A business owner asked me this question last week. The business owner operates a successful gutter cleaning service but has trouble retaining employees. The business owner explained that due to the nature of the work, he has a high turnover rate and trouble attracting employees without "social issues". The owner explained "social issues" as dependency issues and criminal records.
The owner was losing money due to continual training costs and the impact that a "no show" would have on operations. The owner was looking for a way to hire and retain good employees.
The owner and I discussed several possible solutions. 1. Conduct lengthy interviews, 2. Set up a trial employment period, and 3. Investigate financial and non-financial incentives.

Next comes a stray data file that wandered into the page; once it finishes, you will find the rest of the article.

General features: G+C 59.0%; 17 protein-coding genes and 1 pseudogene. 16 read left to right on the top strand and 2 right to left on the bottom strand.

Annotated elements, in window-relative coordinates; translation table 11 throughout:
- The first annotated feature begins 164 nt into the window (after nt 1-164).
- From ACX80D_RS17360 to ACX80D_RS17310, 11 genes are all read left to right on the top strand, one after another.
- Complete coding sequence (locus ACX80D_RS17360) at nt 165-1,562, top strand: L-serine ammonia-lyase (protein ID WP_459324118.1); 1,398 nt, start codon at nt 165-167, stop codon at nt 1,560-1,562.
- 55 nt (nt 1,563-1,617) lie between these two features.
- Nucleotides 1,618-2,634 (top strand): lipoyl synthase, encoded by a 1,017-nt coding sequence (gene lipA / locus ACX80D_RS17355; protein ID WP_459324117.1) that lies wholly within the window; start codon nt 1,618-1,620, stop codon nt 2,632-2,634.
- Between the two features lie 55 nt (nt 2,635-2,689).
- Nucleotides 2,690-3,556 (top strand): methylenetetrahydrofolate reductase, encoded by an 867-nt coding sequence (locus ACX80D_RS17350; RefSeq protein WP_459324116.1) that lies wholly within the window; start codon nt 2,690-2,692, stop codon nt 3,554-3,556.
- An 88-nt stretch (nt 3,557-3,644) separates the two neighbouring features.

By expanding the interview process to include time on and off the job site (trial employment period), the owner will be able to determine the values and attitude of the employee. These factors are generally hidden during an initial interview process. The owner can learn over the course of a day if the potential employee will be a great long-term hire. If not, the owner can pay the person for the work performed and end the relationship.
While higher wages do not always guarantee top talent and may undercut profitability, the long-term investment will help the business. Additionally, the owner could look at non-financial incentives for employees. If the owner is viewed a a great boss, workers tend to stay. Who doesn't love "Hawaiian Shirt Friday"? Classic example of a bad non-financial incentive.
Check out the SBA's video series on hiring and the following blog: https://www.sba.gov/blogs/5-tips-hiring-and-empowering-great-employees